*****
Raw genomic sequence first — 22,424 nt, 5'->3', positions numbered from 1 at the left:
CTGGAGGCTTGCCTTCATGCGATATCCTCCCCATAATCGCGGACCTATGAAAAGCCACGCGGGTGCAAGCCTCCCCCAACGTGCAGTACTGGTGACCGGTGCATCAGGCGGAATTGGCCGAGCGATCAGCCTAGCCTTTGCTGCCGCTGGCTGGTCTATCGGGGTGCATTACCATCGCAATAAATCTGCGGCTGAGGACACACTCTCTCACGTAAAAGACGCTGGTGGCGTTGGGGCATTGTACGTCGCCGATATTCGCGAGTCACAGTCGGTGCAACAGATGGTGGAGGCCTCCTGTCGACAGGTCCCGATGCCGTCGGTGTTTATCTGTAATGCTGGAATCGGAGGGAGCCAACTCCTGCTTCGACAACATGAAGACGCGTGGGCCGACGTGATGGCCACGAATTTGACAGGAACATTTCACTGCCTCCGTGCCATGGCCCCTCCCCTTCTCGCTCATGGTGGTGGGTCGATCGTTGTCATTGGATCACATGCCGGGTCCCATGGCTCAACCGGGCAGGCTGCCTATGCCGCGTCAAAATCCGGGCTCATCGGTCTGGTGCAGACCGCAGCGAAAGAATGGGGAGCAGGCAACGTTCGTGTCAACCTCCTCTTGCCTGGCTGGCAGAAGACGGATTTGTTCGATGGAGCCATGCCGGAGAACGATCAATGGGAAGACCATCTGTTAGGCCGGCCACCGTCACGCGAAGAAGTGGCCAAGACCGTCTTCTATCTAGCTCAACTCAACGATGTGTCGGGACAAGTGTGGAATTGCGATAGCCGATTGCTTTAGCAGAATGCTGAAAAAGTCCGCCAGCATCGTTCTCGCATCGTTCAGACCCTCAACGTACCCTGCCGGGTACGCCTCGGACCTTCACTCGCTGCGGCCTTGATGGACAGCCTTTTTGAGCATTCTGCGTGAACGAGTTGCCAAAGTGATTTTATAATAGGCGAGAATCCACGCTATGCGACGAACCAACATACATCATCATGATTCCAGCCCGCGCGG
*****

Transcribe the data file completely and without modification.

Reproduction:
Raw genomic sequence first — 22,424 nt, 5'->3', positions numbered from 1 at the left:
CTGGAGGCTTGCCTTCATGCGATATCCTCCCCATAATCGCGGACCTATGAAAAGCCACGCGGGTGCAAGCCTCCCCCAACGTGCAGTACTGGTGACCGGTGCATCAGGCGGAATTGGCCGAGCGATCAGCCTAGCCTTTGCTGCCGCTGGCTGGTCTATCGGGGTGCATTACCATCGCAATAAATCTGCGGCTGAGGACACACTCTCTCACGTAAAAGACGCTGGTGGCGTTGGGGCATTGTACGTCGCCGATATTCGCGAGTCACAGTCGGTGCAACAGATGGTGGAGGCCTCCTGTCGACAGGTCCCGATGCCGTCGGTGTTTATCTGTAATGCTGGAATCGGAGGGAGCCAACTCCTGCTTCGACAACATGAAGACGCGTGGGCCGACGTGATGGCCACGAATTTGACAGGAACATTTCACTGCCTCCGTGCCATGGCCCCTCCCCTTCTCGCTCATGGTGGTGGGTCGATCGTTGTCATTGGATCACATGCCGGGTCCCATGGCTCAACCGGGCAGGCTGCCTATGCCGCGTCAAAATCCGGGCTCATCGGTCTGGTGCAGACCGCAGCGAAAGAATGGGGAGCAGGCAACGTTCGTGTCAACCTCCTCTTGCCTGGCTGGCAGAAGACGGATTTGTTCGATGGAGCCATGCCGGAGAACGATCAATGGGAAGACCATCTGTTAGGCCGGCCACCGTCACGCGAAGAAGTGGCCAAGACCGTCTTCTATCTAGCTCAACTCAACGATGTGTCGGGACAAGTGTGGAATTGCGATAGCCGATTGCTTTAGCAGAATGCTGAAAAAGTCCGCCAGCATCGTTCTCGCATCGTTCAGACCCTCAACGTACCCTGCCGGGTACGCCTCGGACCTTCACTCGCTGCGGCCTTGATGGACAGCCTTTTTGAGCATTCTGCGTGAACGAGTTGCCAAAGTGATTTTATAATAGGCGAGAATCCACGCTATGCGACGAACCAACATACATCATCATGATTCCAGCCCGCGCGG